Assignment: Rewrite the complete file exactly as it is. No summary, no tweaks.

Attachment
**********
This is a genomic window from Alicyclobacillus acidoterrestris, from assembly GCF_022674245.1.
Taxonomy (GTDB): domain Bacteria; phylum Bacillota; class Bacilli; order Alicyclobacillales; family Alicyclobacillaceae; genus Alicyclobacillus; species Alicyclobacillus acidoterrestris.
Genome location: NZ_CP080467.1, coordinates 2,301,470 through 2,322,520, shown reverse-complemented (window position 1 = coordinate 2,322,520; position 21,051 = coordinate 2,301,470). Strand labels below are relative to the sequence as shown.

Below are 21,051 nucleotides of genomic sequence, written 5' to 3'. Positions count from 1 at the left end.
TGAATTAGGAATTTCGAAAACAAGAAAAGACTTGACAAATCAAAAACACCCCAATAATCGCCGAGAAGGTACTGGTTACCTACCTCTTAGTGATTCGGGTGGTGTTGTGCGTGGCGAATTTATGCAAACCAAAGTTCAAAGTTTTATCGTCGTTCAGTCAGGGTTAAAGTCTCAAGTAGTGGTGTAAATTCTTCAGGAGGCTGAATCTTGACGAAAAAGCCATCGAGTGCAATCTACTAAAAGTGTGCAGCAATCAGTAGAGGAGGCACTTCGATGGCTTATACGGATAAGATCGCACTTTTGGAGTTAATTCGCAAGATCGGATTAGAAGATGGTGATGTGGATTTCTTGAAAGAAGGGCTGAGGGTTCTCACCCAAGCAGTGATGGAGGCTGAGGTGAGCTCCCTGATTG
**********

This is a genomic window from Alicyclobacillus acidoterrestris, from assembly GCF_022674245.1.
Taxonomy (GTDB): domain Bacteria; phylum Bacillota; class Bacilli; order Alicyclobacillales; family Alicyclobacillaceae; genus Alicyclobacillus; species Alicyclobacillus acidoterrestris.
Genome location: NZ_CP080467.1, coordinates 2,301,470 through 2,322,520, shown reverse-complemented (window position 1 = coordinate 2,322,520; position 21,051 = coordinate 2,301,470). Strand labels below are relative to the sequence as shown.

Below are 21,051 nucleotides of genomic sequence, written 5' to 3'. Positions count from 1 at the left end.
TGAATTAGGAATTTCGAAAACAAGAAAAGACTTGACAAATCAAAAACACCCCAATAATCGCCGAGAAGGTACTGGTTACCTACCTCTTAGTGATTCGGGTGGTGTTGTGCGTGGCGAATTTATGCAAACCAAAGTTCAAAGTTTTATCGTCGTTCAGTCAGGGTTAAAGTCTCAAGTAGTGGTGTAAATTCTTCAGGAGGCTGAATCTTGACGAAAAAGCCATCGAGTGCAATCTACTAAAAGTGTGCAGCAATCAGTAGAGGAGGCACTTCGATGGCTTATACGGATAAGATCGCACTTTTGGAGTTAATTCGCAAGATCGGATTAGAAGATGGTGATGTGGATTTCTTGAAAGAAGGGCTGAGGGTTCTCACCCAAGCAGTGATGGAGGCTGAGGTGAGCTCCCTGATTG